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Computer Misuse Act could ban security tools

Computer Misuse Act could ban security tools
Computer Misuse Act could ban security tools 

22nd November 2006

The new Police and Justice Act, published today, could criminalise 
legitimate IT security activity. There are fears among security experts 
that changes it makes to the Computer Misuse Act will make it illegal to 
distribute some vital tools.

The new law modifies the Computer Misuse Act of 1990, the cornerstone of 
Britain's anti-hacking law. The changes make clear for the first time 
that denial of service attacks are an offence [1], but they also address 
the distribution of hacking tools.

The new Act will make a person guilty of an offence "if he supplies or 
offers to supply any article believing that it is likely to be used to 
commit, or to assist in the commission of, [a hacking offence]". The 
word "article" is defined in the Act to include "any program or data 
held in electronic form".

Some software tools commonly used by IT security professionals can also 
be used for malicious purposes, making the new legislation a cause for 

"This applies particularly to dual use tools like nmap, which security 
professionals use to check if a network is insecure or not and which the 
bad guys use to scan for insecurities to then attack it," said Richard 
Clayton, a member of digital rights group the Open Rights Group and a 
security researcher at Cambridge University. "Distributors of this have 
to decide if the people getting it from them are the good guys or the 
bad guys."

Legal argument and uncertainty will surround what exactly constitutes 
"likelihood" to be used for malicious purposes. "The Home Office 
believes that likely is more than 50 per cent, so you have to have a 
trial within a trial to decide if it is more than 50 per cent likely 
that distribution is more likely than not to result in an offence being 
committed," said Clayton.

The final wording of the legislation is broader than was initially 
proposed. A version of the bill published in January 2006 [2] (145 
page/663KB PDF, at clause 35) made the offence contingent upon knowledge 
or intent that the article would be used for hacking; but the final 
version reduced that requirement to a belief that such use is likely.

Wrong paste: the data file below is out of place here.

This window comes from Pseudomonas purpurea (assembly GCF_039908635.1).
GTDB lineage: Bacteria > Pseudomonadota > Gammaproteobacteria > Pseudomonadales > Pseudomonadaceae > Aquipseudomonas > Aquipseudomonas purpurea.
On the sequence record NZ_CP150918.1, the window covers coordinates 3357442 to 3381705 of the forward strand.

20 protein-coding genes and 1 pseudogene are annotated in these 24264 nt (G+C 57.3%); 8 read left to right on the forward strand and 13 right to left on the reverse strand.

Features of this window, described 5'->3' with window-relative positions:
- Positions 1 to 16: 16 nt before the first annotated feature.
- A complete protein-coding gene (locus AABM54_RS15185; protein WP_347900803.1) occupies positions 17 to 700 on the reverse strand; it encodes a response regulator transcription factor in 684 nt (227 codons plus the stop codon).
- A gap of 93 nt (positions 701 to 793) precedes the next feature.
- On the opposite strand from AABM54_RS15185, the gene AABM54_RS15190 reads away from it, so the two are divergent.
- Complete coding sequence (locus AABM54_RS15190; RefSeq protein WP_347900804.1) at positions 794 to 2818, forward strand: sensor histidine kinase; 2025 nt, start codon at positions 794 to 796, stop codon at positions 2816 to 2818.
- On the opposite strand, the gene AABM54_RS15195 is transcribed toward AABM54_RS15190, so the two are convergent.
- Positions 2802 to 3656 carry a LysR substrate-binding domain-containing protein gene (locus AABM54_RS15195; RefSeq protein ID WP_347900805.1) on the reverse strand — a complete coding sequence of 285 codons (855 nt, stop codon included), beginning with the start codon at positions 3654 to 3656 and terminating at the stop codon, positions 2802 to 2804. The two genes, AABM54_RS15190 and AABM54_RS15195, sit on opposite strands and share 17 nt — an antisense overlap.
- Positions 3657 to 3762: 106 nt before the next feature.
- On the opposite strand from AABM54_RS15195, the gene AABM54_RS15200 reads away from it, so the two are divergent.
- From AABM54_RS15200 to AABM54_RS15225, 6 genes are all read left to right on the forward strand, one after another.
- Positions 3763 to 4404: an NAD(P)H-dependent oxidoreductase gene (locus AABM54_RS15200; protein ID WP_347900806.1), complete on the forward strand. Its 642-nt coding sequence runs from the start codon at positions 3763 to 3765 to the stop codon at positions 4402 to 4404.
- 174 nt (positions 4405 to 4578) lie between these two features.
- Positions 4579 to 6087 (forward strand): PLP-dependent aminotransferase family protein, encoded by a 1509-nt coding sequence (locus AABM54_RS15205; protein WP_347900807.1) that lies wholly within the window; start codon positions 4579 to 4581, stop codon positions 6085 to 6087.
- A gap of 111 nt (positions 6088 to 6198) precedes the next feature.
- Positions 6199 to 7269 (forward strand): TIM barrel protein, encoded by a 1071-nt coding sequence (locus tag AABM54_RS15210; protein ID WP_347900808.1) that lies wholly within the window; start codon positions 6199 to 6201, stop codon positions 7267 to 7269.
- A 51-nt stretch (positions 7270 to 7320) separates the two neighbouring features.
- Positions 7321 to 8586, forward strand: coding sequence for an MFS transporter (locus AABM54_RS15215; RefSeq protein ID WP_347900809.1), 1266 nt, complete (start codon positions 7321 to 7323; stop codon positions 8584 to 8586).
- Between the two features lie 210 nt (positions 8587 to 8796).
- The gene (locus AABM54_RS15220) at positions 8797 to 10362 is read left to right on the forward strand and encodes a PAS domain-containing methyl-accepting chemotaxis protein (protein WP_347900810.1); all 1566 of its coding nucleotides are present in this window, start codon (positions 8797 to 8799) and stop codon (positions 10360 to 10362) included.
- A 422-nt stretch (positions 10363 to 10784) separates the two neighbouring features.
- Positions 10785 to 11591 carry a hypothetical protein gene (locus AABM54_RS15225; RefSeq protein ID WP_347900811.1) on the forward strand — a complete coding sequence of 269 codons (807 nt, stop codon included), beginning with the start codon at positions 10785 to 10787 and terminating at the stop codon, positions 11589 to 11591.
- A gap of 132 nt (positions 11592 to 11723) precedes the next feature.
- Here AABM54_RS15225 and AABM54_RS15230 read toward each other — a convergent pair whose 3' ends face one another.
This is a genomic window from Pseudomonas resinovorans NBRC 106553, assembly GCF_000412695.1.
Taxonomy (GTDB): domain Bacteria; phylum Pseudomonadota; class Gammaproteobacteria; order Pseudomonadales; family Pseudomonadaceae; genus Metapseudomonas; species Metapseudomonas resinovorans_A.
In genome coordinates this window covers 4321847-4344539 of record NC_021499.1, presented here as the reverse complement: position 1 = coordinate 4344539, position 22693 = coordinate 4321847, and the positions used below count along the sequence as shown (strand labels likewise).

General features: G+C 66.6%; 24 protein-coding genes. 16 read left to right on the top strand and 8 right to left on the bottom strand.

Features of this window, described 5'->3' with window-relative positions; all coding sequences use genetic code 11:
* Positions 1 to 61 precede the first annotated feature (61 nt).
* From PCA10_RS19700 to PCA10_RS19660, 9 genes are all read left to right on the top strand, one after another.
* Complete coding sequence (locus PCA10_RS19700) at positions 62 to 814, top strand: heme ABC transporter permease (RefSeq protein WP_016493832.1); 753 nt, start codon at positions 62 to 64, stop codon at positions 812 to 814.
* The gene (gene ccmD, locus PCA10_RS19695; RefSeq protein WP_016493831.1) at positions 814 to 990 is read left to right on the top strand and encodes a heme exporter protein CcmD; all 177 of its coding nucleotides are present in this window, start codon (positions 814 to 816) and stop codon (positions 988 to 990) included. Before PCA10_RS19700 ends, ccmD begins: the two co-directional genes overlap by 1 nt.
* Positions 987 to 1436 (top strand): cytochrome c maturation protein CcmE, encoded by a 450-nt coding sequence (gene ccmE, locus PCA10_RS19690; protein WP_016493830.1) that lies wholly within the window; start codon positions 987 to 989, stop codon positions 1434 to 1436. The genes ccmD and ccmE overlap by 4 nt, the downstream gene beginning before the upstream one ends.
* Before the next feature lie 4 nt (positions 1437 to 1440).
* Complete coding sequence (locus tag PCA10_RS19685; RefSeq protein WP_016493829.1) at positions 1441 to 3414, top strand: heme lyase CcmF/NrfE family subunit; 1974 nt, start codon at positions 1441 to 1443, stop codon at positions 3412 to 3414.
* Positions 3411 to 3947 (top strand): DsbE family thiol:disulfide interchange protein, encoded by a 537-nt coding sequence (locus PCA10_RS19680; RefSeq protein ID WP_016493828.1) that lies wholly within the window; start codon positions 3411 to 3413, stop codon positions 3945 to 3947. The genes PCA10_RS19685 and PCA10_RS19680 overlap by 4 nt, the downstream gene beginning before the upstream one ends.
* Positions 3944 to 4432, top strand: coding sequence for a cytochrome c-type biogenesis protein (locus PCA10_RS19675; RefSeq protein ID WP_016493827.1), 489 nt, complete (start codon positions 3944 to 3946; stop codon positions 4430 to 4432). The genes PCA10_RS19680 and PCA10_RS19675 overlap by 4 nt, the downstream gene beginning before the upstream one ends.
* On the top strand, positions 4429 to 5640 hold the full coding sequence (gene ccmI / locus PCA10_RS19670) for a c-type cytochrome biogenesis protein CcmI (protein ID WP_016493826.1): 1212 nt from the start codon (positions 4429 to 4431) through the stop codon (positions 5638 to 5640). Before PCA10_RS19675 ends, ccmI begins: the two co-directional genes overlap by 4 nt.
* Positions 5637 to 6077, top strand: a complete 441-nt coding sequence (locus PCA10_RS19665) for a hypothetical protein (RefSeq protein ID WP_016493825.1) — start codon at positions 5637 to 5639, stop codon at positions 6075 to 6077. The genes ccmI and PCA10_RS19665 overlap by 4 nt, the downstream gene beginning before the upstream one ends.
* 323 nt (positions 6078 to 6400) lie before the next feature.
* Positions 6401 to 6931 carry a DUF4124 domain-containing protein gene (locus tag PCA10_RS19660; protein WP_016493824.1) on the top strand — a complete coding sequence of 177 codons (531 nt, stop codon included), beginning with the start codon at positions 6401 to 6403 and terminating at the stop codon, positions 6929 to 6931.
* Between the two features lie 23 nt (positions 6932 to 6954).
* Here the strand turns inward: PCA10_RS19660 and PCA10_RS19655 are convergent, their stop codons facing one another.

The legislation may have been broadened as it went through Parliament to 
ensure that a person can be prosecuted if, for example, he posts 
software to the internet with a reckless disregard for its use.

Another fear of the new law is that it could be stretched to apply to 
warnings about security flaws and damage the ability of security firms 
to warn about third party software security breaches.

"The difficulty in the Act is that it says 'any item' and people are 
worried that that might include information about a piece of software's 
security vulnerability," said Clayton. "If you distribute information 
about a security vulnerability and the bad guys use it to attack it then 
the information about that vulnerability might qualify."

That could then allow software companies themselves to block publication 
of their products' flaws. "There are worries that software companies 
will use this to stop people publishing information about security 
flaws, to suppress that because they don't want the information out," 
said Clayton.

Security company Sophos said it did not plan to alter its practices, 
despite the law change. "We have no intention of changing our procedures 
in light of this legislation," said Carole Theriault, a spokeswoman for 
Sophos. "We don't believe it likely that any information relating to a 
computer threat supplied by us would be used to commit an offence.

"Trusted vendors in the security market provide information and tools to 
prevent security risks certainly not to help them," said Theriault. "We 
are always careful common sense dictates that we obfuscate information 
that might help someone contemplating online crime."


* The Police and Justice Act 2006 (184 page/875KB PDF; see clauses 35-38) 

* The Computer Misuse Act 1990 (before amendment) 

Copyright 2006,

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